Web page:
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Reduced scheme

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A scheme whose local ring at any point does not contain non-zero nilpotent elements. For any scheme $\left({ X,\mathcal{O}_X }\right)$ there is a largest closed reduced subscheme $\left({ X_{\mathrm{red}},\mathcal{O}_{X_{\mathrm{red}}} }\right)$, characterized by the relations $$ \mathcal{O}_{X_{\mathrm{red}},x} = \mathcal{O}_{X,x}/r_x $$ where $r_x$ is the ideal of all nilpotent elements of the ring $\mathcal{O}_{X,x}$. A group scheme over a field of characteristic 0 is reduced [3].

References

[1] M. Artin, "Algebraic approximation of structures over complete local rings" Publ. Math. IHES , 36 (1969) pp. 23–58 MR0268188 Zbl 0181.48802
[2] A. Grothendieck, J. Dieudonné, "Eléments de géométrie algebrique I. Le langage des schémas" Publ. Math. IHES , 4 (1960) MR0217083 MR0163908 Zbl 0118.36206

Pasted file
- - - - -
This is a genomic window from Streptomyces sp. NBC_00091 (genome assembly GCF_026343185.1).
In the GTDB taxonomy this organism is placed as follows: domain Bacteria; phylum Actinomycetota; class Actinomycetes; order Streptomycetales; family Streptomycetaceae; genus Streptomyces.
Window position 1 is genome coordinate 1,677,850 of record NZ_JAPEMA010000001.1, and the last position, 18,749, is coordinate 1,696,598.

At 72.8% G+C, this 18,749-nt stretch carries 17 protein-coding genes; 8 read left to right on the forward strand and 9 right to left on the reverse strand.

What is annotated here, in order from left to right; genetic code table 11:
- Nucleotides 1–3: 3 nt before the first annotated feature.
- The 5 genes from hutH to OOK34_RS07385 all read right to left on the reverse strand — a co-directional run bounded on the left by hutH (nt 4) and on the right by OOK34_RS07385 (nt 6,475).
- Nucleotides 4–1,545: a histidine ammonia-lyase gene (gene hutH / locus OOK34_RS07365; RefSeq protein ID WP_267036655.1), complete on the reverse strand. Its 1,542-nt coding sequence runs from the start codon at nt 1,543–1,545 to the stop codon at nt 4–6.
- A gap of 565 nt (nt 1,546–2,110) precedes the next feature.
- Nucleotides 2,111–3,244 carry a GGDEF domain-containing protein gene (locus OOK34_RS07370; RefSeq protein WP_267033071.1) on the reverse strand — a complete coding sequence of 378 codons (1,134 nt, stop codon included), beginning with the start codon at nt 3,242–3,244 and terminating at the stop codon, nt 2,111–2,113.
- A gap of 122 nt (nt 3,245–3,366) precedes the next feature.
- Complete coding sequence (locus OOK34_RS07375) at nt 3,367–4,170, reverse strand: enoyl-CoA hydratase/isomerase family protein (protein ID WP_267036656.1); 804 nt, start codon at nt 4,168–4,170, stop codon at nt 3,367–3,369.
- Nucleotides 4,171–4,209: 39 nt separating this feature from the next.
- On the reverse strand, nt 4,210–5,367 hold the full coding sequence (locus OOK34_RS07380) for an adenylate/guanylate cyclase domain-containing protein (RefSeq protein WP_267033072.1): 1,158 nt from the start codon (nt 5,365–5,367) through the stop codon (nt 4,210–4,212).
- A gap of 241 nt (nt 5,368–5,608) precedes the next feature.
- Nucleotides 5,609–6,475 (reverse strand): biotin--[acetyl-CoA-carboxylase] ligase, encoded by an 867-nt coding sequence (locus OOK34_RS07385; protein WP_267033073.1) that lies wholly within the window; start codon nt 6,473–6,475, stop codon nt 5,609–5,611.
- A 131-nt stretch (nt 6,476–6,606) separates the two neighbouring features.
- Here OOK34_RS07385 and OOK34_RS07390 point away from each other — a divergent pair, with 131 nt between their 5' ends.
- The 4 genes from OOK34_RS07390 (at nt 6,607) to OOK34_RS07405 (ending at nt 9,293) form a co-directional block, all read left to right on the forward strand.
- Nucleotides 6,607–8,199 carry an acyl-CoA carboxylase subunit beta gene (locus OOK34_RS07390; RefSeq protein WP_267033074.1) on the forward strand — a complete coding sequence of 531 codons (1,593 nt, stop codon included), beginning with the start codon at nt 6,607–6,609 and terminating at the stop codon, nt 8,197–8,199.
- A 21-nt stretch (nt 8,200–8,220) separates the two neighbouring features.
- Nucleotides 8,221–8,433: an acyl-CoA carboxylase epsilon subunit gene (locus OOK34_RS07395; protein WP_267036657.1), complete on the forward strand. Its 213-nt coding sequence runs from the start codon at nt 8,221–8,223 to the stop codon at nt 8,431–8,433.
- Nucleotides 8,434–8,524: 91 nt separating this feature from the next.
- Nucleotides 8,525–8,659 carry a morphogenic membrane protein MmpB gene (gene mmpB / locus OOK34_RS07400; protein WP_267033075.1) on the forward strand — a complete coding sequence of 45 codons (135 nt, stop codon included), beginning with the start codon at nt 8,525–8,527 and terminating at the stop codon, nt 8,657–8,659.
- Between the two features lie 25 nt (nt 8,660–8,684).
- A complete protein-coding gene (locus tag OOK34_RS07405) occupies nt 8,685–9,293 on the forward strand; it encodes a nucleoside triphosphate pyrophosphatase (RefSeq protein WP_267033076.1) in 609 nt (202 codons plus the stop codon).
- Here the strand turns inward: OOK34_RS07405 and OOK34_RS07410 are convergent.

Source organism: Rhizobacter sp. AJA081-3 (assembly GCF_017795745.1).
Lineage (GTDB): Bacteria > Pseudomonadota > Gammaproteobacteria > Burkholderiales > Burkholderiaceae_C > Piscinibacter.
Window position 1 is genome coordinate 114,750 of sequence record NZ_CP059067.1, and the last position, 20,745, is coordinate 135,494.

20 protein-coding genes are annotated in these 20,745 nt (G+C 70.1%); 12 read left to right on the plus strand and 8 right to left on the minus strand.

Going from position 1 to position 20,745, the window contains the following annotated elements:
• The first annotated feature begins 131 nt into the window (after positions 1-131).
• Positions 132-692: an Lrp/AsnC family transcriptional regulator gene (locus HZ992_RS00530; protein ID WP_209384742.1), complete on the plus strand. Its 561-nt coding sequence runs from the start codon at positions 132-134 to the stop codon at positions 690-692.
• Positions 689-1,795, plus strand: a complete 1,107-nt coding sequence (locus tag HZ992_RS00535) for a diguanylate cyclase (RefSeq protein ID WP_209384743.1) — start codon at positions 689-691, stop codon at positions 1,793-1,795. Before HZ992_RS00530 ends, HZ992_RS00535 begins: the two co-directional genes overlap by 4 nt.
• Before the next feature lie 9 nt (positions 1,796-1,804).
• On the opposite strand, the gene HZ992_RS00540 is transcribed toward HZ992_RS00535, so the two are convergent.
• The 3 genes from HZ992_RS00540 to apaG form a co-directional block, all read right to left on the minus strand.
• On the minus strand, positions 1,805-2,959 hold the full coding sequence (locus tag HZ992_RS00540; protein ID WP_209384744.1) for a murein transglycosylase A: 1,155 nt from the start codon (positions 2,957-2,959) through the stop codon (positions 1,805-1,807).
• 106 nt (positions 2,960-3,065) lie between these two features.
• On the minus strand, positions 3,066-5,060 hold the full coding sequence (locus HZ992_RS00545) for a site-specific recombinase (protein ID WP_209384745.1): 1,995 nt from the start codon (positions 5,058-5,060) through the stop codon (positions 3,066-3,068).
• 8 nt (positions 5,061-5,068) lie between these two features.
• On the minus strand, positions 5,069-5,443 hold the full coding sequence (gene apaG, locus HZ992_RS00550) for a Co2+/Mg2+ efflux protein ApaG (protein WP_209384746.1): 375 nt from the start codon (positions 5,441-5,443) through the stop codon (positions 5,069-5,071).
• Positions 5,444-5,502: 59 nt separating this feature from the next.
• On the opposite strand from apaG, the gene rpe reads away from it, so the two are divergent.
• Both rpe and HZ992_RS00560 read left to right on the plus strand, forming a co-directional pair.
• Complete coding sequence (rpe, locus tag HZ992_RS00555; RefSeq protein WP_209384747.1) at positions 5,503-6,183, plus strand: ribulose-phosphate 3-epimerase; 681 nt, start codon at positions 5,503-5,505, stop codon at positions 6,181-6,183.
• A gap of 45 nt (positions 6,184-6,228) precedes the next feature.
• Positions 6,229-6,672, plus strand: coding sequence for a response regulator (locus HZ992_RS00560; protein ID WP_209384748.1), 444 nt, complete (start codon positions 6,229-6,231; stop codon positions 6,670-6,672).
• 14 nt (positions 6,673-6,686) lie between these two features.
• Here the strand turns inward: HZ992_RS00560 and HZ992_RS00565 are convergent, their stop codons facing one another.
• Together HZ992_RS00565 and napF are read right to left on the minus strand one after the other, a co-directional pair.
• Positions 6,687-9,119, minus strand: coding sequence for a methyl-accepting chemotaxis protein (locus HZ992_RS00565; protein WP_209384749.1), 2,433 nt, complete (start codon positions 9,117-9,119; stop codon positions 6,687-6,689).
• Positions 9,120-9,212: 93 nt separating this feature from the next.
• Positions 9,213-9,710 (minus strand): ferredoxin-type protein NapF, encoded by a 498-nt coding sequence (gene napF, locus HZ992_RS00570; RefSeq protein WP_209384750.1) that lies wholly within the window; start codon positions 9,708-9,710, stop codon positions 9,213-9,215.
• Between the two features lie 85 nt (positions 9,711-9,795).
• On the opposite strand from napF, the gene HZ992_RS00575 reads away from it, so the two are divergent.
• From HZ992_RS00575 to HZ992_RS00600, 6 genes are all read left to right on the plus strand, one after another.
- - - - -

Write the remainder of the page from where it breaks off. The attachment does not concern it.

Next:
[3] D. Mumford, "Lectures on curves on an algebraic surface" , Princeton Univ. Press (1966) MR0209285 Zbl 0187.42701


Comments

That a group scheme over a field of characteristic 0 is reduced is called Cartier's theorem, cf. also [a1].

It may happen that a scheme $X \rightarrow S$ over a base scheme $S$ is reduced but that $X \times_S T$ is not reduced (even with $S$ and $T$ reduced). The classical objects of study in algebraic geometry are the algebraic schemes which are reduced and which stay reduced after extending the base field.

References

[a1] F. Oort, "Algebraic group schemes in characteristic zero are reduced" Invent. Math. , 2 (1969) pp. 79–80 MR0206005 Zbl 0173.49002
[a2] R. Hartshorne, "Algebraic geometry" , Springer (1977) MR0463157 Zbl 0367.14001
How to Cite This Entry:
Reduced scheme. Encyclopedia of Mathematics. URL: http://www.encyclopediaofmath.org/index.php?title=Reduced_scheme&oldid=34166
This article was adapted from an original article by S.G. Tankeev (originator), which appeared in Encyclopedia of Mathematics - ISBN 1402006098. See original article